Speaking of which, I nth the recommendation for writing a book for both the therapeutic value to you and the horizon broadening it would give to readers.

We're all giving you some good energy -- you need and deserve it.
posted by DrAstroZoom at 7:31 AM on July 3, 2017

I'm so sorry this happened to you. Your story makes me so angry. Of course because of your psychiatric diagnosis no one did the swab test. Typical. I was in the hospital for ten days with pneumonia (which is nothing compared to your experience, I know). My doc's PA fell down on the job and missed a lot of signs -- then they were closed the day after Thanksgiving; basically a series of events like dominoes tipping over. I can confirm that there is absolutely ICU-induced psychosis. And also, that stress makes your hair fall out, and that it takes time to feel normal again. I have no good advice but I'm sending you all my good wishes. Please MeMail me if you need someone to talk to.
posted by intrepid_simpleton at 7:45 AM on July 3, 2017 [2 favorites]

I also came to say that you should get a therapist who is a PTSD expert. What you have been through is a severe trauma, and you need someone really top-notch to help with that. I would suggest that you ask around until you can get a referral to a therapist who isn't just familiar with PTSD, but has really solid PTSD experience and is up on the current research - even better, doing the current research.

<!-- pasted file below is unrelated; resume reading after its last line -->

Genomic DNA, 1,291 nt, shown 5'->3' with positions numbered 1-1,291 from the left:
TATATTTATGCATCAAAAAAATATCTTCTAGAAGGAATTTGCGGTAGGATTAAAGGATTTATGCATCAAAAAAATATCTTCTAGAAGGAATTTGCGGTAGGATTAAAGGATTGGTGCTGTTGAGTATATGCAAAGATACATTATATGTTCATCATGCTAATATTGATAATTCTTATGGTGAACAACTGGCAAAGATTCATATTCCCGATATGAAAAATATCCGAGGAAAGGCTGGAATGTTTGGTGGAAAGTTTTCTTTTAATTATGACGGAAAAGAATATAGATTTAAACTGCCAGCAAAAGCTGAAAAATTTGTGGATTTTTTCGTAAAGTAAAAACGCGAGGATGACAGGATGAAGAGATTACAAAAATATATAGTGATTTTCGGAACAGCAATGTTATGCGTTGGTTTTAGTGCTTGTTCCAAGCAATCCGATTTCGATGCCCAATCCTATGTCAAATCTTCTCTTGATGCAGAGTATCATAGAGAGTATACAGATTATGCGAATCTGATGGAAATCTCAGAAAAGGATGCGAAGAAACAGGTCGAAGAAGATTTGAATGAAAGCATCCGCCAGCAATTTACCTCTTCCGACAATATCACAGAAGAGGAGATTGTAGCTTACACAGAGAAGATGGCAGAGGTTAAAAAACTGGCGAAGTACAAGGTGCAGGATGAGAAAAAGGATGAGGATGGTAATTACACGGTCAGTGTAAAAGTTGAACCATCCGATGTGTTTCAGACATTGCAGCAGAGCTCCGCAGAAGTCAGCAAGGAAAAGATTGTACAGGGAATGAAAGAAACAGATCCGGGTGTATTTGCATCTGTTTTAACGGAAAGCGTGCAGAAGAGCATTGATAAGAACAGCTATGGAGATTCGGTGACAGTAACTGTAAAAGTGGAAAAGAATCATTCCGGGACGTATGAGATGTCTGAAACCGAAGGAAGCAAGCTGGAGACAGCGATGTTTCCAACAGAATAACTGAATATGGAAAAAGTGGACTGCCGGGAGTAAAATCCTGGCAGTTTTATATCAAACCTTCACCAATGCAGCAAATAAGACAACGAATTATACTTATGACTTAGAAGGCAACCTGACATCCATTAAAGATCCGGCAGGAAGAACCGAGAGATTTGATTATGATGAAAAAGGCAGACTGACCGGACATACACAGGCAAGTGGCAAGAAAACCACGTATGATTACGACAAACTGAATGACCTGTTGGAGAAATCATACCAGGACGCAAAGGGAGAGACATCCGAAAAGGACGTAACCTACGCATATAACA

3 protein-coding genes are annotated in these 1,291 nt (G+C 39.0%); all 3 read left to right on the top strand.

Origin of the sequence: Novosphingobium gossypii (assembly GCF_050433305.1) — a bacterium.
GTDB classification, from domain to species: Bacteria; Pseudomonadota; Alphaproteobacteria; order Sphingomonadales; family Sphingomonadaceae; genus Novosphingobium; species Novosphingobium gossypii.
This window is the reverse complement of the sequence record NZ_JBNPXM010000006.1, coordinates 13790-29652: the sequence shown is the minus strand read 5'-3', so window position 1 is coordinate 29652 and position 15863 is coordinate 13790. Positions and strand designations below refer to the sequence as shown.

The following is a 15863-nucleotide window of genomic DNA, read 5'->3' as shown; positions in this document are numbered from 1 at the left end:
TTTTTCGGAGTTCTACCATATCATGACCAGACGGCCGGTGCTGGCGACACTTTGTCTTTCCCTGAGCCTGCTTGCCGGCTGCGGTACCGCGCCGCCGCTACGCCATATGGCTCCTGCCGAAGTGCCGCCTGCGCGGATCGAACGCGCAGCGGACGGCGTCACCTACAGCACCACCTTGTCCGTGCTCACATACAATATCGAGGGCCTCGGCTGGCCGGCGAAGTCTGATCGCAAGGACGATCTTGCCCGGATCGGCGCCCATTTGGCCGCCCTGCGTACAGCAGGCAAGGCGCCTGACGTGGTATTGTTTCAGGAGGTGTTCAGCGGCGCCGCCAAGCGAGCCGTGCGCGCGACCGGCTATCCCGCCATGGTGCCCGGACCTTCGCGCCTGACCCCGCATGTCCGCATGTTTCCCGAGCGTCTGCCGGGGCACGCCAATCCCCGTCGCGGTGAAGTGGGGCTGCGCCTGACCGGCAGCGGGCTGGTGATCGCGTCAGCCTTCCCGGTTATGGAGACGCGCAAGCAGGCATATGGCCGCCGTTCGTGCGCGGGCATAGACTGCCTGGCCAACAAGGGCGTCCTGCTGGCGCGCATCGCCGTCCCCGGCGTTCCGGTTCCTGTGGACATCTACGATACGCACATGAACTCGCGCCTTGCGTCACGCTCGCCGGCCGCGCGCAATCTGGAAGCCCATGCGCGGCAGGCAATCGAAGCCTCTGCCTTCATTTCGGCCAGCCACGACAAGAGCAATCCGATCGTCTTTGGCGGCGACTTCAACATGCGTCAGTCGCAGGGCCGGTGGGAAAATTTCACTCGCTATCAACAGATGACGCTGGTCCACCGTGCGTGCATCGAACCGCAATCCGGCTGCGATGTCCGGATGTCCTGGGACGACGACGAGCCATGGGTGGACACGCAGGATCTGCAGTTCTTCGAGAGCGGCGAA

Are you doing occupational therapy? If not, I'd encourage you to find a good occupational/rehabilitation therapist. A good OT is basically doing applied neuroscience, and they have amazing tricks for calming your nervous system (in addition to helping you with physical rehab things).

I also wanted to commiserate that I've had disturbing conspiracy-related delusions and hallucinations when in the hospital with pneumonia. That is definitely a thing! I think of it now as my brain doing the best it could to try to come up with an explanation for a situation that made zero sense. Good effort, brain, but the story you came up with was super fucking creepy. So, maybe you and intrepid_simpleton and I can have a hospital psychosis club?
posted by medusa at 8:30 AM on July 3, 2017

I, too, would read the heck out of such a book. Many years ago I had a traumatic experience in a hospital and my best friends suggested I write a book about it. I seriously considered it. Never did it, but thinking it over and thinking about my experience in terms of "how would I write this down as a book" was on my mind a lot for a long time after. I might still do it some day...

You could also write an essay and put it on Medium.

Maybe in addition to the excellent books on grief that people have suggested, reading about provision-of-healthcare issues and healthcare disparities could be helpful. I studied that in undergrad and eventually in grad school (so in a way, I wrote some papers about it, eventually). That knowledge helped me a LOT to understand what I had experienced.